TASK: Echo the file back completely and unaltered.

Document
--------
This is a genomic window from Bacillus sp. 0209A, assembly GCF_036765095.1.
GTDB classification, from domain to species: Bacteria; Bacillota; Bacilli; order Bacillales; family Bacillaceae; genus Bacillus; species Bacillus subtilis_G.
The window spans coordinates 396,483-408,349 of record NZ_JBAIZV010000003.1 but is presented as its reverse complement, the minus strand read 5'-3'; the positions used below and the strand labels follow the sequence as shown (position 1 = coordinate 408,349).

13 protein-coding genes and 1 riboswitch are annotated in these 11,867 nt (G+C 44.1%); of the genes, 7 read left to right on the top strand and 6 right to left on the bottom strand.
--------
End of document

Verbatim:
This is a genomic window from Bacillus sp. 0209A, assembly GCF_036765095.1.
GTDB classification, from domain to species: Bacteria; Bacillota; Bacilli; order Bacillales; family Bacillaceae; genus Bacillus; species Bacillus subtilis_G.
The window spans coordinates 396,483-408,349 of record NZ_JBAIZV010000003.1 but is presented as its reverse complement, the minus strand read 5'-3'; the positions used below and the strand labels follow the sequence as shown (position 1 = coordinate 408,349).

13 protein-coding genes and 1 riboswitch are annotated in these 11,867 nt (G+C 44.1%); of the genes, 7 read left to right on the top strand and 6 right to left on the bottom strand.